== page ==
Yet another solid week has passed in the CCM, and this one was slightly more eventful than the previous ones. The schedule is mostly unchanging, which makes time run strangely. While my life generally carries on in the same manner it has in past weeks, I thought I'd share some noteworthy stories.
Lessons with Elder Burt: Each day, as I've mentioned before, companionships teach "pretend" investigators for about twenty minutes. The act is fairly realistic, with "pretend" one-room houses and teachers who take on well-crafted personas. One night, we needed to convince our investigator to give up alcohol. He asserted he needed three years, since he had a heavy drinking problem. We wanted him to beat the obstacle in three weeks. It took a good deal of testimony and promises of God's help to change his mind. Yet he wasn't sure, so I decided to go out on a limb. With the depths of emotion from my heart, I looked into his eyes and said, "Yo veo en sus ojos el mismo miedo que puede tomar mi corazon." Or, being interpreted, "I see in your eyes the same fear that would take the heart of me!" Subtly changing the words to make it sound somewhat reasonable, and hoping Lord of the Rings wasn't extremely popular in Peru, I continued. "A day may come when your courage fails. When you turn back to the world, but it is not this day. This day you choose! An hour of alcohol, when your faith fails, but it is not this day. This day you choose! Between the gospel of Jesus Christ and the world, and I testify joy is in Jesus Christ." I enjoyed the lesson immensely. And yes, he accepted the commitment to stop.
Proselyting: We had an opportunity to go proselyting with the missionaries in Lima as practice on Saturday, which was a memorable and heartfelt experience. It was magnificent being out in the city after being in the CCM for so long- finally doing the real work. We spoke to people in city parks and amid the bustling city. Stray dogs wandered everywhere you looked in the city. At one point, we travelled up into the rocky hills midst criss-crossing steep stairs into a land of poverty. The houses were more or less four tin walls propped up against each other with a flat roof, perched on the flats of rough ground. It was hard to tell where the tattered garbage ended and the houses began. Dogs looked glum in the sun at every turn, as their fleas made friends with the children. We visited one house where a small monkey sat on a chair in front of the door, making the experience entirely more foreign. We shared some lessons with a few less-active members, including two small boys who came forth out of a house to learn about the scriptures in front. A gaunt woman was standing a little further in the house, and a child. Our guide missionary muttered something in Spanish to the affect of "don't say anything about...", but I didn't catch it.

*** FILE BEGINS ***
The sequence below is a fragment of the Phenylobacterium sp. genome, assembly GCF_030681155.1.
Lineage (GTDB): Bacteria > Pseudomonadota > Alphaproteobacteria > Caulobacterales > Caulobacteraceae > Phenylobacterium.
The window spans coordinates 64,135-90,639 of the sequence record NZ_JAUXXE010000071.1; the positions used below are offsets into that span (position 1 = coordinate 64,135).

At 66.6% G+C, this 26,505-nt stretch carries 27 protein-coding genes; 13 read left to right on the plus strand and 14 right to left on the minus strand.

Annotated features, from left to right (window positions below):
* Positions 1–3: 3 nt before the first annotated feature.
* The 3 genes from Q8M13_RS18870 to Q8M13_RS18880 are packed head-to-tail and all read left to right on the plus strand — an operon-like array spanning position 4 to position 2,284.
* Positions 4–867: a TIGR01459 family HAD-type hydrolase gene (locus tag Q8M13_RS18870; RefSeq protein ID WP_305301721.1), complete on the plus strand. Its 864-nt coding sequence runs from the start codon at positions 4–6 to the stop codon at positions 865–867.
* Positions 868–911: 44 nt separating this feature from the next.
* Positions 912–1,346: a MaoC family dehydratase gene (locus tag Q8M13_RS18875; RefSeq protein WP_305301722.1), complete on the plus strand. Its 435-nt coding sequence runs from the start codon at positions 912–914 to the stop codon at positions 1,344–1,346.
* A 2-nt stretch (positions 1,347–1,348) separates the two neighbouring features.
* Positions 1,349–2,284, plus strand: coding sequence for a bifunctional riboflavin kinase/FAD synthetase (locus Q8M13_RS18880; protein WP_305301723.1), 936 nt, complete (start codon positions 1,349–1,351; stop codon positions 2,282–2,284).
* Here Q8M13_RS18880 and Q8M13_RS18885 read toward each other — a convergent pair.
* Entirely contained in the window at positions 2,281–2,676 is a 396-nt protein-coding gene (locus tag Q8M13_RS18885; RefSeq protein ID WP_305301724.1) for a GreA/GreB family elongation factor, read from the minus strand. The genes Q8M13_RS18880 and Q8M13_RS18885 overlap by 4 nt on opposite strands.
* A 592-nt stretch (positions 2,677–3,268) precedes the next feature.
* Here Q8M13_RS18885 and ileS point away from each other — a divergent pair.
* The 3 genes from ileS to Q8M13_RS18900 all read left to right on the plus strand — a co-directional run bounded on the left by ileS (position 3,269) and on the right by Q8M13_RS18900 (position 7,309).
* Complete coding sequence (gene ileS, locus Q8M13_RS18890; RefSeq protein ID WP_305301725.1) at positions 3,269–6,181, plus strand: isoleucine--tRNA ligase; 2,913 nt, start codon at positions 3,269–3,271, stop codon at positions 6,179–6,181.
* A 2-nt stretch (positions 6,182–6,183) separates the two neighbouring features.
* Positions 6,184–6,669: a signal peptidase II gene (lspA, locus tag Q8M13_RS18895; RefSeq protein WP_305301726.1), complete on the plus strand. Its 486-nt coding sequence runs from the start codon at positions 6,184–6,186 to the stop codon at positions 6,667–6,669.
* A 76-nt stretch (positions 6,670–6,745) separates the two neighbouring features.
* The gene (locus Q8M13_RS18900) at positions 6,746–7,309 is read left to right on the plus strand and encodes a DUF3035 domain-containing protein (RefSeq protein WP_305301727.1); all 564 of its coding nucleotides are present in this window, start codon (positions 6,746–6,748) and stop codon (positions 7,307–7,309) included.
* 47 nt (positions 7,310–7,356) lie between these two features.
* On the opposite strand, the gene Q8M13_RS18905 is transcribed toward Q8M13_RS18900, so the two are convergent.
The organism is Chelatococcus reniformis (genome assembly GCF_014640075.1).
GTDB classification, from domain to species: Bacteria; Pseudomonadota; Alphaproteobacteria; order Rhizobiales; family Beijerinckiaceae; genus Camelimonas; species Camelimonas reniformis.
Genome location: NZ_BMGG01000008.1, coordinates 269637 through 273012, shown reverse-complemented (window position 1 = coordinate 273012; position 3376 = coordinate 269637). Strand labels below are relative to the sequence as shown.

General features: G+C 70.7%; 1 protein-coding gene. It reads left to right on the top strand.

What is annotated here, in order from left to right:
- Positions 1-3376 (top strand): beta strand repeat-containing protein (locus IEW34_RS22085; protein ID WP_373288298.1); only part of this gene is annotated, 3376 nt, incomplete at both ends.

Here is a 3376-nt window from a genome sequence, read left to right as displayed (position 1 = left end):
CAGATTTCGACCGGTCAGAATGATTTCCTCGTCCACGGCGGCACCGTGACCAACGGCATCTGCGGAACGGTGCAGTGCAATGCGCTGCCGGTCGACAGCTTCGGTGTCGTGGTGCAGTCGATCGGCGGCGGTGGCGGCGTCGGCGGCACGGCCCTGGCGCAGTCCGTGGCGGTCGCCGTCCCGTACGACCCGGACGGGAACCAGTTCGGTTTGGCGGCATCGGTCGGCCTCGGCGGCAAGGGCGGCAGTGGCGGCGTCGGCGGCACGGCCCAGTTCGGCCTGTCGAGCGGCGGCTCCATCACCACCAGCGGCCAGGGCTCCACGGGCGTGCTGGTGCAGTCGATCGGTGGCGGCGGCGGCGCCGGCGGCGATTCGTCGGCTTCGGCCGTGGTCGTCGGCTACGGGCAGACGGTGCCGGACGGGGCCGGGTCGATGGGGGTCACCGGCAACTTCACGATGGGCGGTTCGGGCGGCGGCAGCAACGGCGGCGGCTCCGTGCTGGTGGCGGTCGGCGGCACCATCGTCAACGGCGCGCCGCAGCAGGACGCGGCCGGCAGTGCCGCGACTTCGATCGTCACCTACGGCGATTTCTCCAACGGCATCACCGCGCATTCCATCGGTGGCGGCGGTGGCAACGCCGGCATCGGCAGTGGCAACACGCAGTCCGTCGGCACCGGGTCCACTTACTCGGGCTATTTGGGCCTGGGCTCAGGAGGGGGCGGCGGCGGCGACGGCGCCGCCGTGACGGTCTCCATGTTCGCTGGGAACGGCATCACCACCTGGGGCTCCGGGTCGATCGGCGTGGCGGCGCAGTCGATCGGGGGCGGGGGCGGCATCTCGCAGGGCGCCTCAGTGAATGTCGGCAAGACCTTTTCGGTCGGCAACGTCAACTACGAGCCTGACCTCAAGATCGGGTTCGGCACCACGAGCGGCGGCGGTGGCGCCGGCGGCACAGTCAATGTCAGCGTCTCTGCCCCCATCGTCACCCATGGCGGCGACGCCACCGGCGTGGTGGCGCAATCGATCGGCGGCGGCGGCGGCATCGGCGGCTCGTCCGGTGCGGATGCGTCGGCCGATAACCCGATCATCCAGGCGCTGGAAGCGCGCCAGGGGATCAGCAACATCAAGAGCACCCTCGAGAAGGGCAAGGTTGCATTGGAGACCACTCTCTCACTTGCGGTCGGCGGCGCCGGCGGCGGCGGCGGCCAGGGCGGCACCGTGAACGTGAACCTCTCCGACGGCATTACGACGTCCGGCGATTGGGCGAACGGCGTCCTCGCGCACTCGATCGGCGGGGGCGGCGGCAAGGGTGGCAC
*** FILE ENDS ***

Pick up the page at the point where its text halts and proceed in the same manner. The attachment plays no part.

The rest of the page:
The lesson of most interest was back down in the city near a park with a member and her investigating cousin. The woman was extremely enthused that I was going to Huancayo. Her father lives there and hopes to be baptized but, from what I could understand, has difficulty leaving the house at his age and contacting the church. She gave me his name and address, and I'm to give the mission home this information when I arrive. The highlight of the week, however, was in the restoration lesson that followed. I followed very little, and felt silly as my explanations clearly had little to do with what was being talked about. My guide and the other CCM practicing missionary (a Peruvian) took control for the most part. My impetuous, fellow CCM missionary had been fairly obnoxious the entire trip, and dismissive of my Spanish ability. Yet when I knew we were talking about Joseph Smith, I could come in and explain the story of Joseph Smith coming across James 1:5, and quote the scripture: "If any of you lack wisdom, let him ask of God, who giveth to all men liberally, and upbraideth not, and it shall be given him." I could look the investigator in the eyes and explain what then happened on an April morning, quoting Joseph Smith's own words in Spanish, 'I saw a pillar of light, exactly over my head, above the brightness of the sun, which descended gradually until it rested up on me. No sooner had the light rested on me, when I saw two personages, whose brightness and glory defy all description, standing above me in the air. One of them spake unto me, calling me by name, and said, pointing to the other, This is my Beloved Son- Hear Him!' There was little else I could say in Spanish aside from my testimony, and there was little else I could understand. I knew the woman spoke to me and said something of angels, and I knew before we left the man grasped my hand and sincerely thanked me for my words, eagerly taking a pamphlet on the restoration. When I got back to the CCM, we were given our scores from our guiding missionaries, and mine were terrible. He said my Spanish was clearly a challenge and gave me low numbers. So no, as to my strength, I am weak. But I think the trip was my favorite part of the week, all the same.